How to Winterize Your Gas Tank for Car Maintenance

January 19th, 2021 by

Cars driving in the snow

It’s winter time in the Ozarks! Get ready for colder temperatures and snow. Even with the chilly weather, we still have to drive to work, go shopping, and take the kids to their rehearsals and sports practice. In today’s blog from Thompson Sales, we talk about how to winterize your vehicle’s gas tank as part of your car maintenance routine. 

Keep Your Gas Tank at Least Half Full

Keep your vehicle’s gas tank at least half full in the winter. The main reason is the weather. What happens in a heavy snowstorm as you’re driving home from work? Traffic slows to a crawl. A 20-minute commute might take many hours, especially if there are slide-offs and accidents due to icy conditions on the roads and drivers having trouble seeing in the snow.

Aim for a Totally Full Tank

Experts recommend keeping your gas tank at or near full during the winter to prevent your car from running out of gas. There are other reasons for this aside from preventing an empty gas tank (which causes car maintenance issues beyond stranding you on the road).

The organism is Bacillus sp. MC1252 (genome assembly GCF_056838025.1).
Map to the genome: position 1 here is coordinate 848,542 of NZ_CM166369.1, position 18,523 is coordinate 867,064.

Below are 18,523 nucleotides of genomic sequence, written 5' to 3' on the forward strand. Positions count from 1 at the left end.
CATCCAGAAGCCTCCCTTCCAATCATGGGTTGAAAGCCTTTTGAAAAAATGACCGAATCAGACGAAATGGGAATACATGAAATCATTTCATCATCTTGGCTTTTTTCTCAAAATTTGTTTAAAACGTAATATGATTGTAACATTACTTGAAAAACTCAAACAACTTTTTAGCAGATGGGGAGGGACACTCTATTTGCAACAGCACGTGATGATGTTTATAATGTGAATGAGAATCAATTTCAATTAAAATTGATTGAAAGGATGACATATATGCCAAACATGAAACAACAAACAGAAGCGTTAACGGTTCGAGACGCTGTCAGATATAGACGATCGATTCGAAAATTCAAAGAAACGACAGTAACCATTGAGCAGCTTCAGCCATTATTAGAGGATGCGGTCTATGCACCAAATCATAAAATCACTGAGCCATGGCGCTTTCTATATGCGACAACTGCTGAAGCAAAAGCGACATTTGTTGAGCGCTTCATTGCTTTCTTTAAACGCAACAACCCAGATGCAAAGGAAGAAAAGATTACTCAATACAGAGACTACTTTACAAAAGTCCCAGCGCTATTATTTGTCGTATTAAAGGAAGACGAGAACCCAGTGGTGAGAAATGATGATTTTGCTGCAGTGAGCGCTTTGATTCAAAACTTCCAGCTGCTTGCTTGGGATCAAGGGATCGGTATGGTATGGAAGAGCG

Excess Moisture in the Tank

Colder temperatures cause issues with condensation. Just take a look at your home’s windows. The differences in temperature between the outside and inside cause condensation on the inside surfaces of your window. The same thing may happen to your gas tank, particularly in warm spots such as near your exhaust system. Moisture may form inside your tank, which can lead to rust build-up if your tank is empty or near-empty. Eventually, the rust could corrode the inside of your tank, or bits of rust could enter your fuel system and cause problems with fuel efficiency and clogs (which becomes a major problem).

Adding fuel stabilizer can help prevent rust from forming, so consider a fuel additive for winterizing your gas tank during car maintenance. When temperatures drop below 32 degrees, any water in your gas tank may freeze, and that could cause blockages in the fuel system.

Diesel Fuel 

Diesel fuel presents its own unique challenges for winter weather. Some types of diesel fuel (particularly ultra-low sulfur varieties) contain paraffin wax. Under normal conditions, this paraffin wax stays in liquid form. Winter may cause paraffin wax to form a gel-like substance. In addition to keeping your diesel tank full, anti-gelling agents and additives work well to prevent gumming in your fuel system.

Car Maintenance Tips by Thompson Sales

Thompson Sales wants you to get the most out of your vehicle, which is why we offer car maintenance tips for you! Bring your car to our service department for regular checkups when it’s time, especially in the winter. Contact Thompson Sales online or call (417) 763-6811 for more details.